Blogging in Lisp


Kerl Rocks!!

Submitted by Bill St. Clair on Fri, 02 Oct 2015 10:41:59 GMT

I interviewed with Basho last week, hoping for a job writing Erlang for their Riak distributed database. They didn't hire me, at least not yet, but their system is open source, so I decided one way to convince them I'm capable, and to ground the Erlang study I've been doing for the last couple of months, is to submit some pull requests. They ship binaries built against their fork of version R16B03 of Erlang, and Riak builds in 17.5, but you get build errors for 18.x, so I decided to fix those build errors.


The build errors are mostly due to erlang:now() being deprecated and most of the Riak source set to error on warnings, so the fixes are easy. You either change to os:now(), which returns the same form of result, but doesn't guarantee a unique value each time, or you call erlang:timestamp(), falling back to erlang:now() if it isn't defined (which it isn't before 18.x). time_compat:timestamp() from time_compat.erl does exactly that. Easy fixes, but testing needed in the Basho versions of Erlang 16, 17, and 18 before a pull request is ready for submission.


And that's where Yurii Rashkovskii's kerl comes in. It makes it very easy to download source, build, install, and choose from a bunch of different versions of Erlang. Now would be a good time to click Yurii's photo below and read the README for kerl. I'll go over some of the details, but only what I've used so far.

Yurii Rashkovskii
Yurii Rashkovskii

On a new Ubuntu 14.04 machine, I had to install some packages to get Erlang to build:

$ sudo apt-get install build-essential git libncurses5-dev
# not strictly necessary, but enables those Erlang applications
$ sudo apt-get install libssl-dev libssh-dev

You'll also need to install Sun's Java SDK, if you need the jinterface application and java_src from the ic application (necessary, or at least desireable for Riak).

kerl, like, and rebar is a single file, containing a shell script (rebar's script is mostly Erlang binary). Here's how I installed it on my machine (~/bin is in my PATH):

$ mkdir -p erlang
$ cd ~/erlang
$ git clone
$ ln -s ~/erlang/kerl/kerl ~/bin/

And here's how I know it worked:

$ kerl
kerl: build and install Erlang/OTP
usage: .../bin/kerl <command> [options ...]

         Command to be executed

Valid commands are:
  build    Build specified release or git repository
  install  Install the specified release at the given location

To find which releases kerl knows about:

$ kerl list
usage: .../bin/kerl list 
$ kerl list releases
R10B-0 ... R16B03 ... 17.4 17.5 18.0 18.1
Run ".../bin/kerl update releases" to update this list from

Download and install one of them:

$ kerl build R16B03 erlang-r16b03
Downloading otp_src_R16B03.tar.gz to .../.kerl/archives
Verifying archive checksum...
Checksum verified (c330150913556a0fe73e57a441cb6375)
Extracting source code
Building Erlang/OTP R16B03 (erlang-r16b03), please wait...
Erlang/OTP R16B03 (erlang-r16b03) has been successfully built

kerl doesn't print out much while building. To see progress, you can look at the log file (from another shell window, the log file is deleted when the build completes successfully):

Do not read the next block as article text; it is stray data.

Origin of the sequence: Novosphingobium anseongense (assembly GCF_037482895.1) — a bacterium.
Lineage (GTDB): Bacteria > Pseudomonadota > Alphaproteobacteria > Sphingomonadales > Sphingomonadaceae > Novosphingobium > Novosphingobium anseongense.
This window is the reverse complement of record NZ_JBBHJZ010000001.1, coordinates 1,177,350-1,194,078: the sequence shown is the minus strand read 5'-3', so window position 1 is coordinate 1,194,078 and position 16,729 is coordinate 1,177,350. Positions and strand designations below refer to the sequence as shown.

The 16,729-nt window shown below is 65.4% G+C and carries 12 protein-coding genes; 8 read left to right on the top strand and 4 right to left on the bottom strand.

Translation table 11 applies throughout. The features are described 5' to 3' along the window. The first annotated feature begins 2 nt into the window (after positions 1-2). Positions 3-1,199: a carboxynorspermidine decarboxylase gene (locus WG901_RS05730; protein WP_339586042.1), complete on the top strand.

$ cd ~/.kerl/builds/erlang-r16b03/
$ tail -f otp_build_R16B03.log

The Erlang configure script omits applications for which you have no library support on your system. Here's how to find which ones the build will skip:

$ cd ~/.kerl/builds/erlang-r16b03/
$ find . -name SKIP

Install the build you just made in a directory of your choosing:

$ mkdir -p ~/erlang/release
$ kerl install erlang-r16b03 ~/erlang/release/r16b03
Installing Erlang/OTP R16B03 (erlang-r16b03) in .../erlang/release/r16b03...
You can activate this installation running the following command:
. .../erlang/release/activate
Later on, you can leave the installation typing:

Start using the new installation:

$ kerl list installations
erlang-17.5 .../erlang/release/17.5
erlang-18.1 .../erlang/release/18.1
erlang-r16b03 .../erlang/release/r16b03
$ KERL_ENABLE_PROMPT=y . ~/erlang/release/r16b03/activate
(erlang-r16b03)$ which erl
(erlang-r16b03)$ erl
Eshell V5.10.4  (abort with ^G)
(erlang-r16b03)$ kerl_deactivate
$ which erl

I rarely use kerl_deactivate. Instead I just activate a different version.

Riak builds require Basho's special patched Erlang versions. You can use kerl for them, too. Below I build the basho-otp-16 branch of Basho's OTP fork:

$ kerl build git
usage: .../bin/kerl build git <git_url> <git_version> <build_name>
$ kerl build git basho-otp-16 basho-r16
Checking Erlang/OTP git repository from
Building Erlang/OTP basho-r16 from git, please wait...
Erlang/OTP basho-r16 from git has been successfully built
$ kerl install basho-r16 ~/erlang/release/basho-r16
Installing Erlang/OTP git (basho-r16) in .../erlang/release/basho-r16...
$ KERL_ENABLE_PROMPT=y . ~/erlang/release/basho-r16/activate
(basho-r16)billstclair@Gabriel:~/erlang/release$ erl
Eshell V5.10.3  (abort with ^G)
1> halt().
(basho-r16)$ kerl_deactivate

KERL_ENABLE_PROMPT=y is responsible for the (basho-r16) prefix on the shell prompt. If you don't like that, don't use it. I have a shell script that automates most of the activation. I'll document it soon, along with some of my other useful scripts, with code on GitHub.

$ . kerl_activate basho-r16
(basho-r16)$ kerl_deactivate

kerl makes it easy to test my Riak patches in the three most recent Erlang versions. It has more features, but you already clicked on Yurii's photo, right? So you know about them.

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